Online Trust Alliance Finds Majority of Native Ads Confusing

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OTA releases a new report which finds that 71% of native advertisements on top media sites fail to provide adequate consumer transparency and disclosure

The principles and checklist developed by OTA are a positive and constructive step as the industry experiments with terms and strategies to appropriately label native advertising

The Online Trust Alliance (OTA), the non-profit with the mission to enhance online trust, today announced the results of its Native Advertising Assessment. The analysis of the native advertisements on the top 100 news websites found that 71 percent earned failing scores for disclosures, delineation and discoverability, thus not providing consumers the ability to easily discern editorial from ads. Native advertising refers to website content that is funded and produced outside the publisher’s editorial review or influence, yet is designed to appear similar or homogenous to editorial on that site.

“While native ads without proper disclosures may yield short term monetary goals, they risk marginalizing the long-term value of advertising and the reputation of sites where they are served,” said the Online Trust Alliance’s Executive Director Craig Spiezle. “Consumers who experience annoyance, confusion and misinterpretation in native advertising, combined with increasing security and privacy issues will likely turn to using ad blockers. The result is nobody wins since sites and ad networks will lose revenue and consumers will miss out on content that is relevant to them.”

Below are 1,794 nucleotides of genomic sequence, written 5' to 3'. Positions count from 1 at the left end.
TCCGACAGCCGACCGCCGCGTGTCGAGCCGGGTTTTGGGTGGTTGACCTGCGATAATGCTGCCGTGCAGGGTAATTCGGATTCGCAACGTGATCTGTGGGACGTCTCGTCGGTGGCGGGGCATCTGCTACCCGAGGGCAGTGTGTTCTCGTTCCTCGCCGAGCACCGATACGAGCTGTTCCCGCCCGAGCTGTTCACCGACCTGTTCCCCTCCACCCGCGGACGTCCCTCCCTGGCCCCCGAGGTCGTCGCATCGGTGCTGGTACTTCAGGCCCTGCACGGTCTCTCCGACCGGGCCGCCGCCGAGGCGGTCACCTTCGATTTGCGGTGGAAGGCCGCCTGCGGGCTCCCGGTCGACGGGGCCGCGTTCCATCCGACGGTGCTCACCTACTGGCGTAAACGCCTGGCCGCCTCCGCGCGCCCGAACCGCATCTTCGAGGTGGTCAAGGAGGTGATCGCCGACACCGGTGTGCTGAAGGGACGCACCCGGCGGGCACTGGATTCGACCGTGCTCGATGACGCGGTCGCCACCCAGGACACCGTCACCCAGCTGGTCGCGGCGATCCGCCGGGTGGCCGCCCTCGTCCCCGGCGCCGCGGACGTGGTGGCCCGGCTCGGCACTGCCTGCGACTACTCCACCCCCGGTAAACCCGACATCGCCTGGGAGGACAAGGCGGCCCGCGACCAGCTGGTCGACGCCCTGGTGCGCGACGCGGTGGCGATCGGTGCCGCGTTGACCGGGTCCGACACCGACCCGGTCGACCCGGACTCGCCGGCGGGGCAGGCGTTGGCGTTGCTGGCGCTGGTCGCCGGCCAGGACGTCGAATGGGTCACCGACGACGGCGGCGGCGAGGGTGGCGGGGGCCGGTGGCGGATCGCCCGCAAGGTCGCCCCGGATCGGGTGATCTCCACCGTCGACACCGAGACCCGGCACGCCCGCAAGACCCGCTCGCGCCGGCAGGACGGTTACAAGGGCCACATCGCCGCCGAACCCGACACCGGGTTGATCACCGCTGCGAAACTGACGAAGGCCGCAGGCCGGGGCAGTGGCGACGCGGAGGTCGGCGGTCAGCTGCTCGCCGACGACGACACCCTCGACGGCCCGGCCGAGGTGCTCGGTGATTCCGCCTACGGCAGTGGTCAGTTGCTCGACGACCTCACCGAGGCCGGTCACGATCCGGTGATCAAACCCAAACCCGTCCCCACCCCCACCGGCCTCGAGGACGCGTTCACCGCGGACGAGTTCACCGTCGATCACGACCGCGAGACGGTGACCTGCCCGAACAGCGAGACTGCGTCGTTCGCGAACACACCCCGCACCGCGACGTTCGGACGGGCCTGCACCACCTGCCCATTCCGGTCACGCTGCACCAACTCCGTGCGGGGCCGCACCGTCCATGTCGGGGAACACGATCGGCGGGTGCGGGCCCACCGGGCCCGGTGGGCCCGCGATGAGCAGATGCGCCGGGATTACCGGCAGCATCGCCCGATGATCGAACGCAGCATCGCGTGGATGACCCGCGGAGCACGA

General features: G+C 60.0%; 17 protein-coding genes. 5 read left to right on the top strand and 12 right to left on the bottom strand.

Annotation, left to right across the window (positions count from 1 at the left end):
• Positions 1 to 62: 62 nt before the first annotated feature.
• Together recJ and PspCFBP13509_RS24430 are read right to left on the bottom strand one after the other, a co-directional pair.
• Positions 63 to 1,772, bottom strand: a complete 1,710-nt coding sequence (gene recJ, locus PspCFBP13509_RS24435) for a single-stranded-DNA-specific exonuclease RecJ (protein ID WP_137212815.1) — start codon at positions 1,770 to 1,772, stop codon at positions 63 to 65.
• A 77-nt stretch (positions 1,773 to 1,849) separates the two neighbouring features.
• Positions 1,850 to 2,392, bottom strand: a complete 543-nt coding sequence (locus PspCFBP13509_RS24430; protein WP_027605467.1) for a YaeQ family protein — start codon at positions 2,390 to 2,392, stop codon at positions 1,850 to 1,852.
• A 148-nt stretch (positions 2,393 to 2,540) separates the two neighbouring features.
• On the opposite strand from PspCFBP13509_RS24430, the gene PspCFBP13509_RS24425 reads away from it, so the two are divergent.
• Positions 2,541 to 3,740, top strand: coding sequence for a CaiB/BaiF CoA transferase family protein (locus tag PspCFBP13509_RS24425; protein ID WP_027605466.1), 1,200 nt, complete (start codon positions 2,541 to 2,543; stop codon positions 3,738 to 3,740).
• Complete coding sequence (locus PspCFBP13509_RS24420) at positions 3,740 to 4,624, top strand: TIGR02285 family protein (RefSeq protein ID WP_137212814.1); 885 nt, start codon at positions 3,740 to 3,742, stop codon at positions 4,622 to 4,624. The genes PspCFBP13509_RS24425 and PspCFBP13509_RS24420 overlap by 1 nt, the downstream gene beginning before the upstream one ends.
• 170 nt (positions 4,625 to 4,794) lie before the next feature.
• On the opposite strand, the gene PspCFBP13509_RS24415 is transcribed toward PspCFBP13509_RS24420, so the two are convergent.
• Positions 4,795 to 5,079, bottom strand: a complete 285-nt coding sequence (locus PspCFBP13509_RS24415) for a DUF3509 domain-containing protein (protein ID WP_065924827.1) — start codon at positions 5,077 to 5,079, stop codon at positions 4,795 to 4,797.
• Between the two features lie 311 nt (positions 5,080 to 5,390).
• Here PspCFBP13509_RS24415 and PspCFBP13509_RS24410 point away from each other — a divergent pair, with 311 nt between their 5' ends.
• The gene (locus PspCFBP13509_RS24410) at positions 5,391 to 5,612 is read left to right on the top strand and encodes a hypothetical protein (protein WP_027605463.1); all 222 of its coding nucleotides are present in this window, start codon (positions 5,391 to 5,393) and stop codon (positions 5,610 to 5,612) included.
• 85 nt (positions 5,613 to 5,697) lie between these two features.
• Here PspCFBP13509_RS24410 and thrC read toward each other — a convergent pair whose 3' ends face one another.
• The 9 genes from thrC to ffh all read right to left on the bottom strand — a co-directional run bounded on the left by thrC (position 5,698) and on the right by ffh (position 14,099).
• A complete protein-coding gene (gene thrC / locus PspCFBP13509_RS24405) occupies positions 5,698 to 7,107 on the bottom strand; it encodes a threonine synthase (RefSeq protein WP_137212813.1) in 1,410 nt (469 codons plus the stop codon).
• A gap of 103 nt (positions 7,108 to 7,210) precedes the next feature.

Of the 100 sites OTA audited, 69 percent had one or more native ad on their respective homepage. Of the native ads observed, 9 percent earned what OTA deemed top trust scores, meeting or exceeding clear transparency requirements, 20 percent of the native ads were classified as in need of improvement, and 71 percent received failing grades.

“Native advertising has the potential to provide valuable content to consumers, new revenue for publishers and greater relevancy for advertisers,” said Digital Content Next (DCN) CEO Jason Kint. “The principles and checklist developed by OTA are a positive and constructive step as the industry experiments with terms and strategies to appropriately label native advertising. We are pleased to see that DCN members continue to lead by example in protecting consumer trust.”

OTA judged each native ad based on:

  •     Disclosure terminologies—Were words like “ad, paid or sponsored by” used to disclose the native ad, or was it unclear whether or not this was editorial versus sponsored?
  •     Discoverability; text visibility and readability—The disclosure text size should not be difficult to read due to size, low contrast, text type or color choice (some audited text was a light grey, barely noticeable against the background).
  •     Delineation—The native unit should be set apart from editorial with shading, borders and/or brand logos.